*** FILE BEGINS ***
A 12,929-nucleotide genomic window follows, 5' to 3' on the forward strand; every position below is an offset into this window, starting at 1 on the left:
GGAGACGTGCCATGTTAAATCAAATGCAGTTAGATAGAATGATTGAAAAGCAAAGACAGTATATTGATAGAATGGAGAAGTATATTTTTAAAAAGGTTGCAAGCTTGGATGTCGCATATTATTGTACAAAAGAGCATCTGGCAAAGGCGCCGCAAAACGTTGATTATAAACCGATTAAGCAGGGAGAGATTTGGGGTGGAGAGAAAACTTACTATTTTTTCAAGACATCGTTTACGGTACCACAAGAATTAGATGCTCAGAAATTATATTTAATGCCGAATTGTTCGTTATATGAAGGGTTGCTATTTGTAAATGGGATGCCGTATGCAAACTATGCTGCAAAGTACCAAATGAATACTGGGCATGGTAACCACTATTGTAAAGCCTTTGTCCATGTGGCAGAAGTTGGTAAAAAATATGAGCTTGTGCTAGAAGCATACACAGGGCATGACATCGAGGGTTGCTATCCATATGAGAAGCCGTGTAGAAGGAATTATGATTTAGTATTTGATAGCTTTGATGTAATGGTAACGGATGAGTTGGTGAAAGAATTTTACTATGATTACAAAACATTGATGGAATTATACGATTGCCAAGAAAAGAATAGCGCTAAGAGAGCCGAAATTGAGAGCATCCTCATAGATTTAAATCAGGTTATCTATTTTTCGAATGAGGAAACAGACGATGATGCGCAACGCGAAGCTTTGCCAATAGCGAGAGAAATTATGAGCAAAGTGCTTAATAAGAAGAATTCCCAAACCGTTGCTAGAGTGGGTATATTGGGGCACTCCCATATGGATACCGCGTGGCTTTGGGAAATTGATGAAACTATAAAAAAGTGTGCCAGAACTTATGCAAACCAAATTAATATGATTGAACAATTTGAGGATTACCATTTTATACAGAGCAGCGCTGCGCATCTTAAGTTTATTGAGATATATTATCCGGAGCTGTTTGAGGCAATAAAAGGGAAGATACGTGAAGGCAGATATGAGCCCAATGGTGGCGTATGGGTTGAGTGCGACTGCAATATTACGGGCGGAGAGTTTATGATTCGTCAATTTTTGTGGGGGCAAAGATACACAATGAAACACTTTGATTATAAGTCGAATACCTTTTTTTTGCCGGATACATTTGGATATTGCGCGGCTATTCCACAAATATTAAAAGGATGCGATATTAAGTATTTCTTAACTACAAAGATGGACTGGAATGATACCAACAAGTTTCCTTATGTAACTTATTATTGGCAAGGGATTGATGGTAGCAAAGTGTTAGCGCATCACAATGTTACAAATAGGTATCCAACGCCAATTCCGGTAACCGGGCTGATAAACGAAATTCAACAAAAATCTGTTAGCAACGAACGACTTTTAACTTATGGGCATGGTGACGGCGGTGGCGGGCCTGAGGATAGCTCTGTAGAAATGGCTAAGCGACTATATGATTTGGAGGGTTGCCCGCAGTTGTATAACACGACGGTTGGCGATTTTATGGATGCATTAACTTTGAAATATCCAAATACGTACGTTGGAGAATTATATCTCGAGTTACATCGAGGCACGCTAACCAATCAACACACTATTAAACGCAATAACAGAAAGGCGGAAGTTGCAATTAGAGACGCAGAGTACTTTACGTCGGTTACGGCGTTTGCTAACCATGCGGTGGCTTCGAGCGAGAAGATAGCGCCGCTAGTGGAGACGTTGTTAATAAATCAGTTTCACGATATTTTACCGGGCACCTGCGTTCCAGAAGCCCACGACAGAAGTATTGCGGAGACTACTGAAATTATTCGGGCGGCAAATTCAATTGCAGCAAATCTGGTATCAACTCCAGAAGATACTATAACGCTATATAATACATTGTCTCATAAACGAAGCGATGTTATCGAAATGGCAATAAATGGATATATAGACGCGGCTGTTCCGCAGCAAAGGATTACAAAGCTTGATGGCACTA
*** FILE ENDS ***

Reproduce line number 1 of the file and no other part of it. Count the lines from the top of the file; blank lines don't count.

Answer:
A 12,929-nucleotide genomic window follows, 5' to 3' on the forward strand; every position below is an offset into this window, starting at 1 on the left: